Inoue outpoints Donaire, wins Muhammad Ali Trophy, signs with Top Rank

In his last three fights, Naoya "The Monster" Inoue has fought a combined four rounds, which included back-to-back first-round knockouts against solid competition. On Thursday morning (Saturday evening in Japan), he finally got his first real test against future Hall of Famer Nonito Donaire, and exemplified why he is the champion. Inoue overcame adversity on multiple occasions to unify two belts in the 118-pound division.

Inoue, who was legitimately hurt about four times in the fight and bleeding from a cut over his right eye and nose, scored an 11th-round knockdown to the body en route to a unanimous decision over Donaire before a sellout crowd of 20,000 at Saitama Super Arena in Saitama, Japan.

The judges had it 117-109, 116-111 and 114-113 for Inoue, who also won the coveted Muhammad Ali Trophy as the winner of the eight-man World Boxing Super Series. FightNights.com had it 116-111 for Inoue

"Donaire was very, very tough for me," Inoue said through a translator. "I see Donaire as a true champion. He's very strong but I was victorious. I need to get stronger."

Immediately following the bout, it was announced that Inoue and Hideyuki Ohashi of Ohashi Promotions signed a multiyear co-promotional deal with Top Rank that will bring Inoue to the United States to fight on ESPN platforms beginning next year.

However, Inoue had to beat Donaire, who many expected to “humanize” him, to get the deal.

He got the job done, but it was not easy.

Inoue and Donaire traded heavy blows from the opening round to the final bell. But it was the Japanese superstar Inoue (19-0, 16 KO’s), 26, of Japan, also defended the WBA bantamweight title for the third time, while adding the IBF strap to his collection.

Inoue knocked Donaire off balance with a left hook in the second round. But Donaire came back later in the round to land a clean left hook that opened up a cut over Inoue’s right eye.

Inoue had double vision for the rest of the fight. In the third round, he started bleeding from the nose.

Inoue rocked Donaire in the fifth round with several menacing right hands. By the end of the seventh round, the marks began to show on Donaire’s face as his right eye was swelling.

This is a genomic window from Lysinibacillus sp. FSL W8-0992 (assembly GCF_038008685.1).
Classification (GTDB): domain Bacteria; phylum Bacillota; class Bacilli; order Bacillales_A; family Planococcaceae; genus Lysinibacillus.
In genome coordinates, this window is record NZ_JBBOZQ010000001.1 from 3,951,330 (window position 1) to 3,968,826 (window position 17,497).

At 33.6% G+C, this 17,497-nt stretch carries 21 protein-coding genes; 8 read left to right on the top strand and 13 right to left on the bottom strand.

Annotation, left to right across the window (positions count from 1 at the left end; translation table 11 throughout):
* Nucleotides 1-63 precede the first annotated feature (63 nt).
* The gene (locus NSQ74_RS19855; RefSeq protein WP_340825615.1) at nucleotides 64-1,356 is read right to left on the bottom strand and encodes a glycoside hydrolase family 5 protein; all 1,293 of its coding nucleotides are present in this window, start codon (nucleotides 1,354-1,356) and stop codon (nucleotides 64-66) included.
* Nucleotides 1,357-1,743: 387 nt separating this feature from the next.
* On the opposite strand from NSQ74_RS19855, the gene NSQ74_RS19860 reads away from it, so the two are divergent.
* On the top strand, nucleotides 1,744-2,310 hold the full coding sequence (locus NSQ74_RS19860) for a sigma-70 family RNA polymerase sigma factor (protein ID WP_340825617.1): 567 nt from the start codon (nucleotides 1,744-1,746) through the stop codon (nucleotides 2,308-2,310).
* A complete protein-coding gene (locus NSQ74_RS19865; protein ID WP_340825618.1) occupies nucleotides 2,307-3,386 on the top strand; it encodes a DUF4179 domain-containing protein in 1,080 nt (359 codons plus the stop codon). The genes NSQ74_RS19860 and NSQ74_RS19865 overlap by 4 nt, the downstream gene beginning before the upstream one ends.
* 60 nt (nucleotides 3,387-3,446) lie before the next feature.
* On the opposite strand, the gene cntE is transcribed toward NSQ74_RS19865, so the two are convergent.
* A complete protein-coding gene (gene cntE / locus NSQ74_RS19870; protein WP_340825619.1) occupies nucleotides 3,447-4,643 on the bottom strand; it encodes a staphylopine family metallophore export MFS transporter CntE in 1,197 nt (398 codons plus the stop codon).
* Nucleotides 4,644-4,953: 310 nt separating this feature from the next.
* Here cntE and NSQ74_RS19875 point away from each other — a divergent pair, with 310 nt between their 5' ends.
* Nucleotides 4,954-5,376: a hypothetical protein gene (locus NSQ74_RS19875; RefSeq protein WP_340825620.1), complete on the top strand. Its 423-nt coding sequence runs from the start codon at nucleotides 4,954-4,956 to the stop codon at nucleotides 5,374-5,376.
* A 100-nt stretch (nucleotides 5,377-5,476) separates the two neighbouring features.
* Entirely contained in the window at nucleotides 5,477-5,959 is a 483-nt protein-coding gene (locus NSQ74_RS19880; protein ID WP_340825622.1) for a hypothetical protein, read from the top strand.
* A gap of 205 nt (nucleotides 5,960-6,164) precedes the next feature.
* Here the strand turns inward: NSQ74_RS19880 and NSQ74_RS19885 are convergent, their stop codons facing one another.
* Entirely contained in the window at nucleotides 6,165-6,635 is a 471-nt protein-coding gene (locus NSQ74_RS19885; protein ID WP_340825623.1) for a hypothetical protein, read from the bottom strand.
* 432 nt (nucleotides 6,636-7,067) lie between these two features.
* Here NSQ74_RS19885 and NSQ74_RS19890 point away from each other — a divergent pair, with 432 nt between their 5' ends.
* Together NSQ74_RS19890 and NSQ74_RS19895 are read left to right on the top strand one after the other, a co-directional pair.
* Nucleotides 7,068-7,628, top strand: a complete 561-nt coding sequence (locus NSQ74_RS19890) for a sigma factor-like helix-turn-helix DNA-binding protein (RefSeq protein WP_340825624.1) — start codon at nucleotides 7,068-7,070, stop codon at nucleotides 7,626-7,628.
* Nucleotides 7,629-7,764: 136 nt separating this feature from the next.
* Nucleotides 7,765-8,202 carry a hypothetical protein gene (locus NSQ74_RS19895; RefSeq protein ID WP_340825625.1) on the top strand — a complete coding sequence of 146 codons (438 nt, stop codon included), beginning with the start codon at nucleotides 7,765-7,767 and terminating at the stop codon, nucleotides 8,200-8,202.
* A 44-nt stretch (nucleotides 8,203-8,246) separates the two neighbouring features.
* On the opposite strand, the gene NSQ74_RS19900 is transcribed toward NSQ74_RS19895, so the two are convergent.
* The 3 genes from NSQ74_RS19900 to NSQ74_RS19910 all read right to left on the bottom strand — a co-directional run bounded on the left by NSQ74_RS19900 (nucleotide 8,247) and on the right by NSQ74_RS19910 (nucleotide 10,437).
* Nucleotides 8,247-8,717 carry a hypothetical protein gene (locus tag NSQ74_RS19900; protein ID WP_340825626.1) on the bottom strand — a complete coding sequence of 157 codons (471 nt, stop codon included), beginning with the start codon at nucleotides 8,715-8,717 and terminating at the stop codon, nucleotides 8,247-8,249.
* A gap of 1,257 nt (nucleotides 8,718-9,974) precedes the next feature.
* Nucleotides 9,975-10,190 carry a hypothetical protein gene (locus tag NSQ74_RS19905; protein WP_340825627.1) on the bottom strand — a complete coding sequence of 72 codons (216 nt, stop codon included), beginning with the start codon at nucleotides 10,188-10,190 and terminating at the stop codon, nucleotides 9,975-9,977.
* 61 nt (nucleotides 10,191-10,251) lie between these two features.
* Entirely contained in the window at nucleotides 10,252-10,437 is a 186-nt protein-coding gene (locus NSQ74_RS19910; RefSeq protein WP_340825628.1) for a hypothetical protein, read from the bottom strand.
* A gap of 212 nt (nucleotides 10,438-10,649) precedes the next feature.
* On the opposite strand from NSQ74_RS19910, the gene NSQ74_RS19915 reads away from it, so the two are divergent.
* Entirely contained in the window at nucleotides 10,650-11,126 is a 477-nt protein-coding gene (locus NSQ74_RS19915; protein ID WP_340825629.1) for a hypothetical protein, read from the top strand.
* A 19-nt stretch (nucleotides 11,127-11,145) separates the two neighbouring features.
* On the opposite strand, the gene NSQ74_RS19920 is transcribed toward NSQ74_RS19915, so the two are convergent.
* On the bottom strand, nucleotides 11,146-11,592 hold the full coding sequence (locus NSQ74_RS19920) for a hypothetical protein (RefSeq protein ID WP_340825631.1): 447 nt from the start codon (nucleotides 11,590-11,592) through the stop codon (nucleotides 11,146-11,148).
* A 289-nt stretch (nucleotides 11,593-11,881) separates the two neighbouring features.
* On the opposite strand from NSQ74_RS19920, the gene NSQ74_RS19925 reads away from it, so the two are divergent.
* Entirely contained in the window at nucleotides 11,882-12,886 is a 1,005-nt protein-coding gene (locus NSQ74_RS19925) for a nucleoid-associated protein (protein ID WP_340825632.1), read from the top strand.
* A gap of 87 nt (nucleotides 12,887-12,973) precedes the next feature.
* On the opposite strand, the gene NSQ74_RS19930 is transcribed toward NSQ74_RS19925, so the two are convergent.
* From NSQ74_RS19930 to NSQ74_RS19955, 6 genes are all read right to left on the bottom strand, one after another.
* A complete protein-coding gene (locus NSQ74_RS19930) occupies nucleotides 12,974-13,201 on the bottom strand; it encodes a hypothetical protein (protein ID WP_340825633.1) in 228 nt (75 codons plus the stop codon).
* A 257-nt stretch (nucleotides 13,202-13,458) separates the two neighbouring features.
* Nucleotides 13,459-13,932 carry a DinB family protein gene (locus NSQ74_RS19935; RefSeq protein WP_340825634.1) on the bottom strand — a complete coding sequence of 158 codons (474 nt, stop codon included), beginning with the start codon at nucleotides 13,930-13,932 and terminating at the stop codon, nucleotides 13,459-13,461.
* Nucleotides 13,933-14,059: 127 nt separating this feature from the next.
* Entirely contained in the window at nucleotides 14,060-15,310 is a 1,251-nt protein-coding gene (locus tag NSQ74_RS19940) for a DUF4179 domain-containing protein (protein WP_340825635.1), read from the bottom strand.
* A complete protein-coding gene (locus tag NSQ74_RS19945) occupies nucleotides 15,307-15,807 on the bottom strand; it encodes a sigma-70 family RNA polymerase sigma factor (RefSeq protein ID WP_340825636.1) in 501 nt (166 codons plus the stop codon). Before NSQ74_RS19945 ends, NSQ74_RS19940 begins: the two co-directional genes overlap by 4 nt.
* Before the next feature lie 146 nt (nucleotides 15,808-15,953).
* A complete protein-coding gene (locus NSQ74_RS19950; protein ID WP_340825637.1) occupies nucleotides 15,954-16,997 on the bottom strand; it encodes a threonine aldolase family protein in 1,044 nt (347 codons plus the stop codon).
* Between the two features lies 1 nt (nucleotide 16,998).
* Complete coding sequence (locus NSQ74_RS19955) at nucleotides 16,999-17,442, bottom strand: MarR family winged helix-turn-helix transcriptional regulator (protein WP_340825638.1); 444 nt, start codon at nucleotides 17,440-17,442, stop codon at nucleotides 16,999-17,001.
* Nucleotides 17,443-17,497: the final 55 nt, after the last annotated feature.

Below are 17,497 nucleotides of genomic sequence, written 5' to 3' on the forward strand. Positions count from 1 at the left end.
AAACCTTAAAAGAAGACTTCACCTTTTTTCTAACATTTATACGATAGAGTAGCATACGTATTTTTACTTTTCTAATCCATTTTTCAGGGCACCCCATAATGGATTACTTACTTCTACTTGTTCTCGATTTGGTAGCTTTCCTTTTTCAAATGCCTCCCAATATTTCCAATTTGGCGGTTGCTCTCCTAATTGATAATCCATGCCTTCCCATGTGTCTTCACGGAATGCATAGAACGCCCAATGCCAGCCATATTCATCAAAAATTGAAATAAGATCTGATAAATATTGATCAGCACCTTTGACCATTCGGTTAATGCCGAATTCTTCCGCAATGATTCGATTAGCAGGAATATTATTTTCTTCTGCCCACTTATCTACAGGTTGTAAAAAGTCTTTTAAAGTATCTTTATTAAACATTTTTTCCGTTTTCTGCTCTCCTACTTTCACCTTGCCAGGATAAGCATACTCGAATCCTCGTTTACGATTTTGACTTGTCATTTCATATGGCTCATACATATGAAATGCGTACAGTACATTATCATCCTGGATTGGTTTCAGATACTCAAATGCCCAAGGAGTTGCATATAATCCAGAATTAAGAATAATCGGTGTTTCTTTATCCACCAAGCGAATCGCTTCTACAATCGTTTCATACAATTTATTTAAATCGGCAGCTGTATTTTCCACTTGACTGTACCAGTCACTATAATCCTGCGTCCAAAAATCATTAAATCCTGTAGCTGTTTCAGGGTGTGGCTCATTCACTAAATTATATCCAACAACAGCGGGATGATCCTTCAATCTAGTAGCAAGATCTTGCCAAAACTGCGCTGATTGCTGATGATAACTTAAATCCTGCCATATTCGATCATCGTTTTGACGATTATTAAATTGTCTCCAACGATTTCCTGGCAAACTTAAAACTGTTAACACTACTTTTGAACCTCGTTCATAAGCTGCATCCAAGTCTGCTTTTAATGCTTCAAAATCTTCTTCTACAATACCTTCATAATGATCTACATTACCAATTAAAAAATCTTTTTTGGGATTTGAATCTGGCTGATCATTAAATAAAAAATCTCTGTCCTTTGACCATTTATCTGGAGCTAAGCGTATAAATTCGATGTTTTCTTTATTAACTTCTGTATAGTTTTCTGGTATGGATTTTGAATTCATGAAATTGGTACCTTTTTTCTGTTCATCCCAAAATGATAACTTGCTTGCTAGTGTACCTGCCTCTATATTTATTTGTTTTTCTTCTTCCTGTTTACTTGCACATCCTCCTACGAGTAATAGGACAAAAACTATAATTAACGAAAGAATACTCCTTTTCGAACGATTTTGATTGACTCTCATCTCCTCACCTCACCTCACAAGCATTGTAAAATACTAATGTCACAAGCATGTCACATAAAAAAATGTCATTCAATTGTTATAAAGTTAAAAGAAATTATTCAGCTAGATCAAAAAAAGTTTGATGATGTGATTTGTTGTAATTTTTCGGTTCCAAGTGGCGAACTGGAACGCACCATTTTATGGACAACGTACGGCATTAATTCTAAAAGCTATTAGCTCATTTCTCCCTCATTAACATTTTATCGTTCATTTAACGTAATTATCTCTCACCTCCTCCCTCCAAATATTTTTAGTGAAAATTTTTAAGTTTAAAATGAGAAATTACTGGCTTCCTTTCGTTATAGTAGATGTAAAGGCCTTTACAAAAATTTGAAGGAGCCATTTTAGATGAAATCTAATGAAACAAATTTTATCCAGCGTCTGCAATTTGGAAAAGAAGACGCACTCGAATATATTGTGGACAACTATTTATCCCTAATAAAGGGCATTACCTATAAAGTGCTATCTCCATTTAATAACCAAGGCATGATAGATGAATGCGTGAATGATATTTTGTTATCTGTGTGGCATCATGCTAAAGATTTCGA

Donaire rallied in the eighth round, reopening the cut over Inoue’s damaged right eye, which caused blood to pour profusely down his face. It was a series of left hands that did the work. Donaire continued his momentum in the ninth round, rocking Inoue with a massive overhand right that nearly floored him. However, Inoue showed great instincts and clinched to remain upright.

Inoue rebounded in the 10th round to hurt Donaire with an overhand right and followed up with a combination.

In the 11th round, Inoue countered Donaire beautifully with a left uppercut to the fish that badly hurt Donaire, who immediately turned away and jogged around the ring before going down to a knee.

After narrowly beating the count, Donaire came back to hurt Inoue before Inoue nearly decked Donaire again as the crowd went berserk in a clear frontrunner for Round of the Year.

They continued to go at it again in the 12th, but it was Inoue who got the better of the exchanges.

Former four-division world titleholder Donaire, 36, a Philippines native fighting out of Las Vegas, though far from his prime, gave it all he had. After dropping two weight classes to join the WBSS, it appeared that vintage “Filipino Flash” was making a comeback.

Although Donaire, who has won titles at flyweight, bantamweight, junior featherweight and featherweight, had not fought at 118-pounds in seven years, he became an early threat to win the Muhammad Ali Trophy. He stopped the now-retired Ryan Burnett in the fourth round due to an injury to win a world title in the quarterfinals in November and then scored a massive sixth-round knockout of late substitute Stephon Young, who replaced injured world titlist Zolani Tete, in the semifinals on April 27 to set up the bout with Inoue.

Win or lose, Donaire was already guaranteed a spot in the International Boxing Hall of Fame, but his performance against Inoue answered the social media button smashers who argued that he was anything but a slam dunk for the Hall.

Inoue is expected to fight three times in 2020, with two fights in the United States, and one in Japan.

Inoue, who has won titles at junior flyweight, junior bantamweight and bantamweight, has fought once before in the U.S, he scored a sixth-round knockout of Antonio Nieves in a junior bantamweight title defense in Carson, California on an HBO-televised card in September 2017.

Inoue is looking forward to the future.

"It is a tremendous honor to sign with Top Rank and to showcase my talents on ESPN," Inoue said. "I look forward to 2020. I've fought in America once before, and I look forward to doing so again in the very near future.”

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